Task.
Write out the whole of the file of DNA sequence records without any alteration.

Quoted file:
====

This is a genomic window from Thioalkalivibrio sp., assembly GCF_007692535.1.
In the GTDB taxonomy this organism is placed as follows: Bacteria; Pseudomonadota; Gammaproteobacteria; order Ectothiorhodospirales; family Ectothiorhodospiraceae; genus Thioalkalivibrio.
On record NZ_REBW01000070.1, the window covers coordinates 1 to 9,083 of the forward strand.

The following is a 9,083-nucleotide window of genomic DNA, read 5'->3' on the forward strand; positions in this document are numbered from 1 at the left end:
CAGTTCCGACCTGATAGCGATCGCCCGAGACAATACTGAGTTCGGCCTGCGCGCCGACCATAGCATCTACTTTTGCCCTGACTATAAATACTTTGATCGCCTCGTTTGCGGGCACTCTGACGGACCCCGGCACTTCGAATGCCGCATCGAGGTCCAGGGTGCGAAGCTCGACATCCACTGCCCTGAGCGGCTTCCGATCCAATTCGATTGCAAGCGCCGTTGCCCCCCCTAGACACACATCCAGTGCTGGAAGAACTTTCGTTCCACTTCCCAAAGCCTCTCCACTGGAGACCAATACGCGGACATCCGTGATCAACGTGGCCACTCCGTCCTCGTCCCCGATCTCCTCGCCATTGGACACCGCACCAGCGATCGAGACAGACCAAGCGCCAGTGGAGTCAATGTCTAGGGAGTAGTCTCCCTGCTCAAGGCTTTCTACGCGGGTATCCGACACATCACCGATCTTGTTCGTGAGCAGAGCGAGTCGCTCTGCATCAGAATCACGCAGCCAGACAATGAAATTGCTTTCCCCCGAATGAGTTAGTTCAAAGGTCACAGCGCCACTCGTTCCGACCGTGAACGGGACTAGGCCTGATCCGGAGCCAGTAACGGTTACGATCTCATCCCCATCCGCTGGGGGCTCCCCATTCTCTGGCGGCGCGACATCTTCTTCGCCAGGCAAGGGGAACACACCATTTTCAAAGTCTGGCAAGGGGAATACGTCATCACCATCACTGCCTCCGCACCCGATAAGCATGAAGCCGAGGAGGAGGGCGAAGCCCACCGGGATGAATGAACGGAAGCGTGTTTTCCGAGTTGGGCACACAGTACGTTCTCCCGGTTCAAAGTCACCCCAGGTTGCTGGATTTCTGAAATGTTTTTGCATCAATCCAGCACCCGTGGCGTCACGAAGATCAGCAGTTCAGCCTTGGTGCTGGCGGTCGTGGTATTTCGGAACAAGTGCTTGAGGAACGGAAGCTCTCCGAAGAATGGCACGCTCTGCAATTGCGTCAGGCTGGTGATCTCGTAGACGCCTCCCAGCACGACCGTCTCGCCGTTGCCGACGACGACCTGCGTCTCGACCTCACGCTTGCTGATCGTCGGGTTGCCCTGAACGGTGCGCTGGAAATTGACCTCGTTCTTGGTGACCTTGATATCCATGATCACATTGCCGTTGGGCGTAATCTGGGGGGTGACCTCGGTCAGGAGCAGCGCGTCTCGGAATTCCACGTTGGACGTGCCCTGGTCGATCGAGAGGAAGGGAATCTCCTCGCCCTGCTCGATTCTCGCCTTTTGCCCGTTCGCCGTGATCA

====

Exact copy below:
This is a genomic window from Thioalkalivibrio sp., assembly GCF_007692535.1.
In the GTDB taxonomy this organism is placed as follows: Bacteria; Pseudomonadota; Gammaproteobacteria; order Ectothiorhodospirales; family Ectothiorhodospiraceae; genus Thioalkalivibrio.
On record NZ_REBW01000070.1, the window covers coordinates 1 to 9,083 of the forward strand.

The following is a 9,083-nucleotide window of genomic DNA, read 5'->3' on the forward strand; positions in this document are numbered from 1 at the left end:
CAGTTCCGACCTGATAGCGATCGCCCGAGACAATACTGAGTTCGGCCTGCGCGCCGACCATAGCATCTACTTTTGCCCTGACTATAAATACTTTGATCGCCTCGTTTGCGGGCACTCTGACGGACCCCGGCACTTCGAATGCCGCATCGAGGTCCAGGGTGCGAAGCTCGACATCCACTGCCCTGAGCGGCTTCCGATCCAATTCGATTGCAAGCGCCGTTGCCCCCCCTAGACACACATCCAGTGCTGGAAGAACTTTCGTTCCACTTCCCAAAGCCTCTCCACTGGAGACCAATACGCGGACATCCGTGATCAACGTGGCCACTCCGTCCTCGTCCCCGATCTCCTCGCCATTGGACACCGCACCAGCGATCGAGACAGACCAAGCGCCAGTGGAGTCAATGTCTAGGGAGTAGTCTCCCTGCTCAAGGCTTTCTACGCGGGTATCCGACACATCACCGATCTTGTTCGTGAGCAGAGCGAGTCGCTCTGCATCAGAATCACGCAGCCAGACAATGAAATTGCTTTCCCCCGAATGAGTTAGTTCAAAGGTCACAGCGCCACTCGTTCCGACCGTGAACGGGACTAGGCCTGATCCGGAGCCAGTAACGGTTACGATCTCATCCCCATCCGCTGGGGGCTCCCCATTCTCTGGCGGCGCGACATCTTCTTCGCCAGGCAAGGGGAACACACCATTTTCAAAGTCTGGCAAGGGGAATACGTCATCACCATCACTGCCTCCGCACCCGATAAGCATGAAGCCGAGGAGGAGGGCGAAGCCCACCGGGATGAATGAACGGAAGCGTGTTTTCCGAGTTGGGCACACAGTACGTTCTCCCGGTTCAAAGTCACCCCAGGTTGCTGGATTTCTGAAATGTTTTTGCATCAATCCAGCACCCGTGGCGTCACGAAGATCAGCAGTTCAGCCTTGGTGCTGGCGGTCGTGGTATTTCGGAACAAGTGCTTGAGGAACGGAAGCTCTCCGAAGAATGGCACGCTCTGCAATTGCGTCAGGCTGGTGATCTCGTAGACGCCTCCCAGCACGACCGTCTCGCCGTTGCCGACGACGACCTGCGTCTCGACCTCACGCTTGCTGATCGTCGGGTTGCCCTGAACGGTGCGCTGGAAATTGACCTCGTTCTTGGTGACCTTGATATCCATGATCACATTGCCGTTGGGCGTAATCTGGGGGGTGACCTCGGTCAGGAGCAGCGCGTCTCGGAATTCCACGTTGGACGTGCCCTGGTCGATCGAGAGGAAGGGAATCTCCTCGCCCTGCTCGATTCTCGCCTTTTGCCCGTTCGCCGTGATCA